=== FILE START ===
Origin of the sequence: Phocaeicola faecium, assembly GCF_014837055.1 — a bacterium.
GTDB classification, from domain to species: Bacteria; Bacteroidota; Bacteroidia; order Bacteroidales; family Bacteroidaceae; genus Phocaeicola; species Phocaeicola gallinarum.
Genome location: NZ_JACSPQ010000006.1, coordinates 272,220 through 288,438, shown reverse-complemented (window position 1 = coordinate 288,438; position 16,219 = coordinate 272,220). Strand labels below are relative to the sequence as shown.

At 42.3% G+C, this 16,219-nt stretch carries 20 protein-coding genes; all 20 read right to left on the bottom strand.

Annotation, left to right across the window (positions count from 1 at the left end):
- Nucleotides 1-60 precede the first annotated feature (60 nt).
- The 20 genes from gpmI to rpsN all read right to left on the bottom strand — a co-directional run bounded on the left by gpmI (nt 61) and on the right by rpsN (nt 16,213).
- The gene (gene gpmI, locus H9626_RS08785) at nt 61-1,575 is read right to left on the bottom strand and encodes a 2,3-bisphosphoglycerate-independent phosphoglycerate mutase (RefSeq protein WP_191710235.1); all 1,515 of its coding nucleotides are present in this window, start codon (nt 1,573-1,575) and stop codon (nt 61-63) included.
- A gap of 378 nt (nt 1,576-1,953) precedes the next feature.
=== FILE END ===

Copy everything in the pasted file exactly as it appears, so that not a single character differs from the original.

Origin of the sequence: Phocaeicola faecium, assembly GCF_014837055.1 — a bacterium.
GTDB classification, from domain to species: Bacteria; Bacteroidota; Bacteroidia; order Bacteroidales; family Bacteroidaceae; genus Phocaeicola; species Phocaeicola gallinarum.
Genome location: NZ_JACSPQ010000006.1, coordinates 272,220 through 288,438, shown reverse-complemented (window position 1 = coordinate 288,438; position 16,219 = coordinate 272,220). Strand labels below are relative to the sequence as shown.

At 42.3% G+C, this 16,219-nt stretch carries 20 protein-coding genes; all 20 read right to left on the bottom strand.

Annotation, left to right across the window (positions count from 1 at the left end):
- Nucleotides 1-60 precede the first annotated feature (60 nt).
- The 20 genes from gpmI to rpsN all read right to left on the bottom strand — a co-directional run bounded on the left by gpmI (nt 61) and on the right by rpsN (nt 16,213).
- The gene (gene gpmI, locus H9626_RS08785) at nt 61-1,575 is read right to left on the bottom strand and encodes a 2,3-bisphosphoglycerate-independent phosphoglycerate mutase (RefSeq protein WP_191710235.1); all 1,515 of its coding nucleotides are present in this window, start codon (nt 1,573-1,575) and stop codon (nt 61-63) included.
- A gap of 378 nt (nt 1,576-1,953) precedes the next feature.